The Lovely Bones

how is the mystery solved

in the stiry how did they find the muderer. How was the mystery solved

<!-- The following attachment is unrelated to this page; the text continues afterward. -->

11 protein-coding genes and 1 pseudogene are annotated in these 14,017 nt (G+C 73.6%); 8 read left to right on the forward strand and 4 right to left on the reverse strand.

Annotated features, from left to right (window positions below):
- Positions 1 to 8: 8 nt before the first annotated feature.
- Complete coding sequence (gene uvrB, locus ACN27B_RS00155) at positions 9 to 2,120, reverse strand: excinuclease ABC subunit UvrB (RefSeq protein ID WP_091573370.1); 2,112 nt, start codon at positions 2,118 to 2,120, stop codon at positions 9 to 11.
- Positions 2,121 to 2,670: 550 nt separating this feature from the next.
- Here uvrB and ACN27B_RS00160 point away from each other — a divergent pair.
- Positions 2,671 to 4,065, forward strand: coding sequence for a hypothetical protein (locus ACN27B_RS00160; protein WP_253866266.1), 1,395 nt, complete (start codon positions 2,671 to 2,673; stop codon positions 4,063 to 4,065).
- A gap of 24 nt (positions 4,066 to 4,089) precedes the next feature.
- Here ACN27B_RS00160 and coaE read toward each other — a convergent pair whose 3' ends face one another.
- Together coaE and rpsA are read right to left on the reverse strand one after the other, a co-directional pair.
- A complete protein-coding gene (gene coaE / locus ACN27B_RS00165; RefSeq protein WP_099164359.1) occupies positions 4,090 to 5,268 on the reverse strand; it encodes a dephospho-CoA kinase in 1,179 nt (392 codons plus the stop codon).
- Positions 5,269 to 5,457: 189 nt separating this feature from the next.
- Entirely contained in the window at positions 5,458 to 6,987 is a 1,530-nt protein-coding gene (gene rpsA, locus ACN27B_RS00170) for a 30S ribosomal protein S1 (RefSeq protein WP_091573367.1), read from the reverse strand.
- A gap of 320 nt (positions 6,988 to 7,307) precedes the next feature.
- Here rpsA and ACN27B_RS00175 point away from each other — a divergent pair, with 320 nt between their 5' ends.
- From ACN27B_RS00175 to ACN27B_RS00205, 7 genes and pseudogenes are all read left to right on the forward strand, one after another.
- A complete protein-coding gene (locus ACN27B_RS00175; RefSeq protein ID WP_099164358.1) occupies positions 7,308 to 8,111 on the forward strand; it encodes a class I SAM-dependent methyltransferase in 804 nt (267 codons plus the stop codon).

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The three traditional formats of a plot with a dead narrator are biography (when told post-mortem this is known as autothanatography), murder mystery or ghost story. Sebold’s novel does not conform to any of these—the story is not a biography of Susie’s life, it is not a mystery, because she tells us her killer in the first chapter, and it cannot be exclusively classified as a ghost story either—but it may be a combination of the three. The Lovely Bones does fit one aspect of the after-death narration, as classified by scholar Alice Bennett: the meaning of the story lies in the end. From the after-death point of view, Susie is able to gather her own evidence about her family and her murder. In essence, she solves the “mystery” of her own life. Bennett asserts, “The conclusion of death writing is non-existence and absence, not fully realized presence” (465-66). This proves to be true for The Lovely Bones; at the end of the novel, the answer of how Susie’s murder and loss is resolved is presented in the figurative “lovely bones” that Susie sees growing in her absence.